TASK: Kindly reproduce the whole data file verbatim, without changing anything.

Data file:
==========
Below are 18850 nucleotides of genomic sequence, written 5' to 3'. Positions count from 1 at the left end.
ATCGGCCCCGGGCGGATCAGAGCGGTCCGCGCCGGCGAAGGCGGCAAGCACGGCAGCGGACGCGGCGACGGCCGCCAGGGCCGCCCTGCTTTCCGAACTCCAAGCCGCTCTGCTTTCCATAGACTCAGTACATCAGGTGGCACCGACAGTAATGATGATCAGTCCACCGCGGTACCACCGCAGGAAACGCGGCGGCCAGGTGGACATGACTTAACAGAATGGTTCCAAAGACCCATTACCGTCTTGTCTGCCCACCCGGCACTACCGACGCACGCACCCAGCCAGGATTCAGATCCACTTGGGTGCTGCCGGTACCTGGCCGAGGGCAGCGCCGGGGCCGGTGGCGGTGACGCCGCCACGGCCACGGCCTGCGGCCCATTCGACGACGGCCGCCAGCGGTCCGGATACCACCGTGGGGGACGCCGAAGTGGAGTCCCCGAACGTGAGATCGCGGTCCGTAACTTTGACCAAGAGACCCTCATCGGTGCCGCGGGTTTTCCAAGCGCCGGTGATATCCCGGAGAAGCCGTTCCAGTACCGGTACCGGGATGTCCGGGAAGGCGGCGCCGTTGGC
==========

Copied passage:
Below are 18850 nucleotides of genomic sequence, written 5' to 3'. Positions count from 1 at the left end.
ATCGGCCCCGGGCGGATCAGAGCGGTCCGCGCCGGCGAAGGCGGCAAGCACGGCAGCGGACGCGGCGACGGCCGCCAGGGCCGCCCTGCTTTCCGAACTCCAAGCCGCTCTGCTTTCCATAGACTCAGTACATCAGGTGGCACCGACAGTAATGATGATCAGTCCACCGCGGTACCACCGCAGGAAACGCGGCGGCCAGGTGGACATGACTTAACAGAATGGTTCCAAAGACCCATTACCGTCTTGTCTGCCCACCCGGCACTACCGACGCACGCACCCAGCCAGGATTCAGATCCACTTGGGTGCTGCCGGTACCTGGCCGAGGGCAGCGCCGGGGCCGGTGGCGGTGACGCCGCCACGGCCACGGCCTGCGGCCCATTCGACGACGGCCGCCAGCGGTCCGGATACCACCGTGGGGGACGCCGAAGTGGAGTCCCCGAACGTGAGATCGCGGTCCGTAACTTTGACCAAGAGACCCTCATCGGTGCCGCGGGTTTTCCAAGCGCCGGTGATATCCCGGAGAAGCCGTTCCAGTACCGGTACCGGGATGTCCGGGAAGGCGGCGCCGTTGGC